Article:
Neil Dowden in Sloane Square, London.
28 January 2022
Alistair McDowall’s new play The Glow is a strange brew. The first half is a take on Victorian Gothic supernatural melodrama, while the second half morphs into a mythic time-travelling exploration of identity. Like his 2016 piece X at the Royal Court this plays with the tropes of sci-fi and horror without conforming to either genre, as well as experimenting with conceptions of time and storytelling that McDowall addressed in earlier plays like Pomona. As always there are bold leaps of imagination and disorientating shifts of focus that challenge audience expectations, but The Glow seems short on substance beneath its theatrical shimmer.
L to r: Ria Zmitrowicz, Fisayo Akinade and Rakie Ayola.
Photo credit: Manuel Harlan.
The play starts in 1863. The self-described ‘spiritualist medium of some renown’ Mrs Lyall finds a mysterious young woman – both nameless and voiceless – in a windowless cell of a lunatic asylum, whom she claims as her new assistant. Mrs Lyall takes ‘The Woman’ home despite the hostility of her son Mason who has to give up his room to the stranger. Now called ‘Sadie’, she gradually starts to speak and assert herself. Mrs Lyall believes she is the perfect conduit for her own psychic ability to summon spirits of the dead but when threatened, Sadie uses her superhuman powers to terrifying effect.
Part II goes all over the place. First, the action switches to 1348 (the year of the Black Death) with ‘The Woman’ being forcibly taken by the knight Lord Haster to his king who wants to seize control of her magic powers. But after she saves his life he tries to protect her, naming her ‘Brooke’ (as in river). The play fast forwards to 1979 when Brooke visits an eccentric historian who is reading a book called ‘The Woman in Time’ and also to 1993 when she takes shelter in the house of a maternal retired nurse. There are also brief forays into the eras of the Stone Age, Ancient Rome, and the Second World War.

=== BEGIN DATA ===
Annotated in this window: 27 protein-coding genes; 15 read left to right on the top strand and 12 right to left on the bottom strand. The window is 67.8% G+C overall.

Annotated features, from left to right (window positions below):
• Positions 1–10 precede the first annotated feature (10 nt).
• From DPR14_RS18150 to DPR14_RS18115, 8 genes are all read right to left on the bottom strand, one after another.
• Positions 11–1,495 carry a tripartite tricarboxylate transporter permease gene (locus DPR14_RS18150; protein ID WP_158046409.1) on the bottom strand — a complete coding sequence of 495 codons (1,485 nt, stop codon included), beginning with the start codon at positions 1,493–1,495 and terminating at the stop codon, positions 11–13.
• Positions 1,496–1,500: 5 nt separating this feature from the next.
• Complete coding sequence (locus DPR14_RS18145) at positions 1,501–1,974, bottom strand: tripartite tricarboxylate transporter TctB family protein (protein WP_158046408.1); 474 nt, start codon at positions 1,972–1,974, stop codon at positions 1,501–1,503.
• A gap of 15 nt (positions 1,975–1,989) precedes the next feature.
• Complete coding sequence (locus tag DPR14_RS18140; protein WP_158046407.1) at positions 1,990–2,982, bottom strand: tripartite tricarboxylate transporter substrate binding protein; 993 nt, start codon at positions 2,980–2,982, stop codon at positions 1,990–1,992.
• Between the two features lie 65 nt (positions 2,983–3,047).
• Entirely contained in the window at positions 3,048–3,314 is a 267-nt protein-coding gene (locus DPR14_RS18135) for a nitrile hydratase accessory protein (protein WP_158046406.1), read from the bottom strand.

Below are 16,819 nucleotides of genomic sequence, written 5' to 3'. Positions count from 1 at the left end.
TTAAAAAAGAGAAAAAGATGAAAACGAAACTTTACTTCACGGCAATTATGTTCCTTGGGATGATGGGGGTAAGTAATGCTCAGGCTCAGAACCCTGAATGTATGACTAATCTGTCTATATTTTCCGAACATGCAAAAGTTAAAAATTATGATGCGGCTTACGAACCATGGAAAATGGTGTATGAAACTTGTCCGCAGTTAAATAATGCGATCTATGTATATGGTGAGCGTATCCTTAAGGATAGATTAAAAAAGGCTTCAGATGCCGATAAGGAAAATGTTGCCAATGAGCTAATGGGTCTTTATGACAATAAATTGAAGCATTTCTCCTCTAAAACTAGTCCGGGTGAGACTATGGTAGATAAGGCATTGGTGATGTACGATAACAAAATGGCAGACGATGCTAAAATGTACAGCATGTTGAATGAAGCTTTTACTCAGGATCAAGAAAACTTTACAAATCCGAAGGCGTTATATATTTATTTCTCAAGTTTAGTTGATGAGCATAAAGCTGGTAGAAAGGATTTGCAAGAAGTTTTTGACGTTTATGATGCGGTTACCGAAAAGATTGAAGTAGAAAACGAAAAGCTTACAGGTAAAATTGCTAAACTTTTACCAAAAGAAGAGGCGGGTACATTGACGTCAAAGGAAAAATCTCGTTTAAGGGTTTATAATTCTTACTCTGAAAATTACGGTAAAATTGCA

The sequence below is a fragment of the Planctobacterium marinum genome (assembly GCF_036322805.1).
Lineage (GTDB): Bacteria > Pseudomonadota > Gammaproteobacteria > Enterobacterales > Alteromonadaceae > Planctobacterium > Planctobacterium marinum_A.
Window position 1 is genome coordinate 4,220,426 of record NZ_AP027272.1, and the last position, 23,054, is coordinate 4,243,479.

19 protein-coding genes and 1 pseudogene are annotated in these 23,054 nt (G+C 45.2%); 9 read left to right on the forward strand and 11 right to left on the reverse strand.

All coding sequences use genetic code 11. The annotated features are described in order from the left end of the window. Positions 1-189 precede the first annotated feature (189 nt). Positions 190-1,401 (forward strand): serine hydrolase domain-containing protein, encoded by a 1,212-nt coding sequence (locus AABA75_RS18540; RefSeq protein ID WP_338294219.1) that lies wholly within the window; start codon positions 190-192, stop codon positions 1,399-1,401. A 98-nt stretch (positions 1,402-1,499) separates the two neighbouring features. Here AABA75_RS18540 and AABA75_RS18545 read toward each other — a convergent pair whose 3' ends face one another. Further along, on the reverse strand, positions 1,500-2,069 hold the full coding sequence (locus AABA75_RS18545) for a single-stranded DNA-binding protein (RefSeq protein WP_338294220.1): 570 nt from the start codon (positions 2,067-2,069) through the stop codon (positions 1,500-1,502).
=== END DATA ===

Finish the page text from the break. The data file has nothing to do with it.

Ria Zmitrowicz as Brooke. Photo credit: Manuel Harlan.
McDowall is evidently tapping into folklore and mythology (including the Fisher King/Holy Grail) with this metaphysical Doctor Who about ‘The Woman’ who appears to be immortal as a symbolic force of nature and exudes an unearthly glow. She represents different meanings to people according to what age she appears in. But she is also a sharply drawn, complex individual who is on a quest to discover who she is. In the first half we wonder if her nightmarish visions stem from an unbalanced mind, but later it seems they are horrific memories of past lives when, for example, she is drowned or burned as a suspected witch – persecuted for being ‘other’. Sometimes she is able to deliberately switch periods, but at other times it happens involuntarily. She has the capacity to unleash extreme violence, but also to heal people’s physical and spiritual wounds. The Glow is a mind-bending work that stretches credulity.
Whether or not you willingly go on this journey – or feel you are being taken for a ride – Vicky Featherstone’s spooky, shadowy production is certainly atmospheric, and it also makes the most of the play’s off-kilter humour. Merle Hensel’s flexible design features angled walls that literally close in on the protagonists at one point. Tal Rosner’s immersive video projections take you under water or into a fire, and convey the awesome power of volcanic lava or the cold beauty of outer space in a kaleidoscope of images. Much of Act I takes place in semi-darkness (or even briefly total blackout) lit by candles, lanterns or flaming torches, with Jessica Hung Han Yun’s lighting effects making a big impact. And Nick Powell’s unsettling electronic composition and sound add to the eeriness.
The cast also impress. Ria Zmitrowicz embodies the various guises of ‘The Woman’ with great subtlety, suggesting the touching vulnerability of a traumatized victim as well as the fierce independence of a free spirit finding her own path in spite of social pressures. The other three actors play multiple roles, with Rakie Ayola as the domineering Mrs Lyall and caring nurse, Fisayo Akinade very funny as the petulant Mason and oddball researcher, and Tadhg Murphy as the Arthurian Haster who has some nice Pythonesque moments that help prevent this tall story from taking itself too seriously.